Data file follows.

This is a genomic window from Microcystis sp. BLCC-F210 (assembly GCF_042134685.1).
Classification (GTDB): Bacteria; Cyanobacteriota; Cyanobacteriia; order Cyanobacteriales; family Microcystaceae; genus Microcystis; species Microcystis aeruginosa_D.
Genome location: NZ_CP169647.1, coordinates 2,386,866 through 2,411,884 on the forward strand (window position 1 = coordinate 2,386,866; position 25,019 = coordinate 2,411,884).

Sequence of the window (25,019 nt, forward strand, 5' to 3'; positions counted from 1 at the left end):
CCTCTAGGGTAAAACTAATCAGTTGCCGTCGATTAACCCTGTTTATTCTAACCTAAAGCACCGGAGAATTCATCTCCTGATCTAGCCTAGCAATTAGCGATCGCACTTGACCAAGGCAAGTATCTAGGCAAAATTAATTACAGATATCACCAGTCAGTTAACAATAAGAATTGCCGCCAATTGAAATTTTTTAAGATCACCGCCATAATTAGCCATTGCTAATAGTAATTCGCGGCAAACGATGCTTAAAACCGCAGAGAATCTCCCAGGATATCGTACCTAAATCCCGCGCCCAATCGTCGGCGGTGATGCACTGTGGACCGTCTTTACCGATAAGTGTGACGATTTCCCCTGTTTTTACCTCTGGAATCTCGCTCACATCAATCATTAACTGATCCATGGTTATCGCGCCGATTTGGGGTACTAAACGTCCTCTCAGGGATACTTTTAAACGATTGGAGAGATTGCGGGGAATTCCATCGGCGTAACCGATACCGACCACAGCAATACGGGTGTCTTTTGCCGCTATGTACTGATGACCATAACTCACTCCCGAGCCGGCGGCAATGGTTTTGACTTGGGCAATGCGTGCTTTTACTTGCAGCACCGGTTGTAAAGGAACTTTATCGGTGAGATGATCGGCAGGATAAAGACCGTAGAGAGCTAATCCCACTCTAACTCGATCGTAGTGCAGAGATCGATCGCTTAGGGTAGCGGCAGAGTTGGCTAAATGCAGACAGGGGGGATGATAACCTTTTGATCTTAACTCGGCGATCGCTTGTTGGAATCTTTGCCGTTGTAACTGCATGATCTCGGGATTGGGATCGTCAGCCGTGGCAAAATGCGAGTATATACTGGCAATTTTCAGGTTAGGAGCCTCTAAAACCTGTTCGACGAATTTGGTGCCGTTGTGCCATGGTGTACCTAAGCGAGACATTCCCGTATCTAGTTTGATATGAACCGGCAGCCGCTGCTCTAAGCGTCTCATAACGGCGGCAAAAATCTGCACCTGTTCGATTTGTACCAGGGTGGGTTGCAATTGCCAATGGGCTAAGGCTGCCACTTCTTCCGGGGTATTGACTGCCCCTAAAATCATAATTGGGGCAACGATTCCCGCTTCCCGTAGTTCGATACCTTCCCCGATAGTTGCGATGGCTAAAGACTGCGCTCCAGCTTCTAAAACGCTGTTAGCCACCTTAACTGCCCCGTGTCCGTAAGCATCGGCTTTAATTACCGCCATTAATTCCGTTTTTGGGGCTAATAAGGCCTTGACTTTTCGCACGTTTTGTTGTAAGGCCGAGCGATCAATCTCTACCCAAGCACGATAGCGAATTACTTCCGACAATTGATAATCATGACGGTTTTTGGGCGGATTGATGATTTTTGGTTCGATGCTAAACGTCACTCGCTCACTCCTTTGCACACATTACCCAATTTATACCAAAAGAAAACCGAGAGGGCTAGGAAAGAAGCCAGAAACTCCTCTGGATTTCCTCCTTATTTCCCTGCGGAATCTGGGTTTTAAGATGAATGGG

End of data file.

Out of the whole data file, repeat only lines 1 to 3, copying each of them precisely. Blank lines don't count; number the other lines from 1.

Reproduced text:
This is a genomic window from Microcystis sp. BLCC-F210 (assembly GCF_042134685.1).
Classification (GTDB): Bacteria; Cyanobacteriota; Cyanobacteriia; order Cyanobacteriales; family Microcystaceae; genus Microcystis; species Microcystis aeruginosa_D.
Genome location: NZ_CP169647.1, coordinates 2,386,866 through 2,411,884 on the forward strand (window position 1 = coordinate 2,386,866; position 25,019 = coordinate 2,411,884).